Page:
For his part, Damon, who hails from Cambridge, has twice demonstrated his proficiency at Boston accents, but will likely be harder pressed to display similar mastery of Afrikaans speech patterns.  Beyond that, he is half a foot and more than 60 pounds smaller than Pienaar was when the tournament occurred

My anticipatory objections to the movie aside, I recommend the book.

Beyond recreating the Springboks’ magical run, Playing the Enemy takes the reader through Mandela’s unparalleled ability to negotiate from a position of strength and shared humanity, even as he was imprisoned and the ANC was banned.

Much has been written recently about how far South Africa has fallen since the promise of its early post-apartheid years.  For a reminder of a brief shining moment in which much, if not all seemed possible, read Carlin’s book.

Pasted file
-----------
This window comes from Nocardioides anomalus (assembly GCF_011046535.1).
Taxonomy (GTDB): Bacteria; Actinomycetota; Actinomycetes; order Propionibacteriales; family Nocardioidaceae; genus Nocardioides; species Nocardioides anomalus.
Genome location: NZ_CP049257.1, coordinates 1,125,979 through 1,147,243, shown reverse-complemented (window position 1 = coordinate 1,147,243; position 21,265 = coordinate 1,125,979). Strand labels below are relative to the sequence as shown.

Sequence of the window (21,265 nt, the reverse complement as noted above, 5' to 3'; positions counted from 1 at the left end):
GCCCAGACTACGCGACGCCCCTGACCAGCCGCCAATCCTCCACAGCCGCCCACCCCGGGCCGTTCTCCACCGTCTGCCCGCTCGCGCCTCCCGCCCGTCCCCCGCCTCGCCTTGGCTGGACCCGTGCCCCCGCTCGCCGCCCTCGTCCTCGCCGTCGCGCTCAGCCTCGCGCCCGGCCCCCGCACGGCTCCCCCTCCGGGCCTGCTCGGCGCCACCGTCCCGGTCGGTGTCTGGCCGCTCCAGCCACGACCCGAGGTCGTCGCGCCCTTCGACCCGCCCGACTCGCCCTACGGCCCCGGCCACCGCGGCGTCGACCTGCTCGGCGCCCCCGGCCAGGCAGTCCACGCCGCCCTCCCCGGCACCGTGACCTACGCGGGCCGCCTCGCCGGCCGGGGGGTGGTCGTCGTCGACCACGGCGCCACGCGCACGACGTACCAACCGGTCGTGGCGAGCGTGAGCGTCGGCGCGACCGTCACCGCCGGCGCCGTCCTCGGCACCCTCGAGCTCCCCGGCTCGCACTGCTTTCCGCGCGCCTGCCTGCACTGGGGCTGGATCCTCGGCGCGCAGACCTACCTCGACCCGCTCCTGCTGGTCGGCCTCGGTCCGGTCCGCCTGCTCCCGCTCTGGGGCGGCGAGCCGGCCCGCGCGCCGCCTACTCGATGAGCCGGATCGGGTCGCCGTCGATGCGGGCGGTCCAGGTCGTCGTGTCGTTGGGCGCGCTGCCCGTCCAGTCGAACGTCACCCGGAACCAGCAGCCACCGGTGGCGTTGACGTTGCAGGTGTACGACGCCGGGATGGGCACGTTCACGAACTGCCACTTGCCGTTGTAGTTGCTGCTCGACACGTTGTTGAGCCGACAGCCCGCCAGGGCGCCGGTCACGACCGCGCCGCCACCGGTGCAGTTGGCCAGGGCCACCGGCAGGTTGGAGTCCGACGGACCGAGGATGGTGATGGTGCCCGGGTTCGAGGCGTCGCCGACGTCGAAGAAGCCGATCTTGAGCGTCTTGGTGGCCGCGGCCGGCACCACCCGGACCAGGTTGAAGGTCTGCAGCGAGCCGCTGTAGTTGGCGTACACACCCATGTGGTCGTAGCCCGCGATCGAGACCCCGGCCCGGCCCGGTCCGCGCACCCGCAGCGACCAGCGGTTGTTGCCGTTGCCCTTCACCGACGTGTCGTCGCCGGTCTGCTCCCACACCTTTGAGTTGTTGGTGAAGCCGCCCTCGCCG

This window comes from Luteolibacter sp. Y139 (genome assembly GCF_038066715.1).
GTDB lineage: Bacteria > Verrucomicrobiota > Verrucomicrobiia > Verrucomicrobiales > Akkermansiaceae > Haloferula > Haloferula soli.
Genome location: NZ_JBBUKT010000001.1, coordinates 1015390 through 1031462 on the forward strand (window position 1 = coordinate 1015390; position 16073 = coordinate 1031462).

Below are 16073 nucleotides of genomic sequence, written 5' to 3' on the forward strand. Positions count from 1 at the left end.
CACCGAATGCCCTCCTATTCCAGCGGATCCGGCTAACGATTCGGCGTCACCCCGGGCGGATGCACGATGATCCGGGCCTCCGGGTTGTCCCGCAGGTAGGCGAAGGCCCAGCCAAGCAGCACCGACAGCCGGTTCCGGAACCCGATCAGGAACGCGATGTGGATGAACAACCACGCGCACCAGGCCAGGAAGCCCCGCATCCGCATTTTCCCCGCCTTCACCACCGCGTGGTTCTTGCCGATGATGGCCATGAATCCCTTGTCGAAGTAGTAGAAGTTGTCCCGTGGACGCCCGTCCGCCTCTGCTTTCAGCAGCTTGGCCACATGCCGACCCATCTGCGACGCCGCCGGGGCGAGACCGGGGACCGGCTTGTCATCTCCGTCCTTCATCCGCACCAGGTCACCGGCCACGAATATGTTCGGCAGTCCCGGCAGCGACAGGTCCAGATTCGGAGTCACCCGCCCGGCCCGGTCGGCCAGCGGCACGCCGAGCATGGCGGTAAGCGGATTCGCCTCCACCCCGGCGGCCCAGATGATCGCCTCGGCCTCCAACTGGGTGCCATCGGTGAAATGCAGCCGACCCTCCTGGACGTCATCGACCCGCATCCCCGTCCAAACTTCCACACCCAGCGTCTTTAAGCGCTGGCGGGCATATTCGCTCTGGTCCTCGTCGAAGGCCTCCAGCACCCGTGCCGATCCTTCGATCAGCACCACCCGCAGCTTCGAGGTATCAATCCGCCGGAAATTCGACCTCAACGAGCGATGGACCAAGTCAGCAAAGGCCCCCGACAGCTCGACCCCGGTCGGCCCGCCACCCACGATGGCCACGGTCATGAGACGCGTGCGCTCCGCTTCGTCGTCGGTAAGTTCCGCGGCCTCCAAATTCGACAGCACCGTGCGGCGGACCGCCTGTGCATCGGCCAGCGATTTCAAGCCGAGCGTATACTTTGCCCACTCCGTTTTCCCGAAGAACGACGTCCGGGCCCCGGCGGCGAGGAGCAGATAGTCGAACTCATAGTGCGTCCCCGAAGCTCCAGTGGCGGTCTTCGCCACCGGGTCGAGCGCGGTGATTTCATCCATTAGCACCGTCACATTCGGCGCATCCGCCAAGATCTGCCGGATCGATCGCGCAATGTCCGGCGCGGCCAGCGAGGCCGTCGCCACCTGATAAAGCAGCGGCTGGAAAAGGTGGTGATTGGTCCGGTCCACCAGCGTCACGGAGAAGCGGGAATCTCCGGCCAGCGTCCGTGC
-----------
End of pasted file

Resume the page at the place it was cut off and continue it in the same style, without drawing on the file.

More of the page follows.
Happy 91st Birthday, Nelson Mandela.

This iconic handshake between Nelson Mandela and Francois Pienaar is just one of many reading treats available for people wanting to learn more about the 91-year-old legend.

This iconic handshake between Nelson Mandela and Francois Pienaar is just one of many reading treats available for people wanting to learn more about the 91-year-old legend.

The great Nelson Mandela turned 91 on Saturday.

His birthday was met with what has become the usual pomp and circumstance: star-studded concerts featuring artists like Queen of Soul Aretha Franklin; heartfelt tributes from around the globe; and an appearance by the man himself.  Although walking with the cane that has become his constant companion in recent years, the former African National Congress head appeared spry and vital.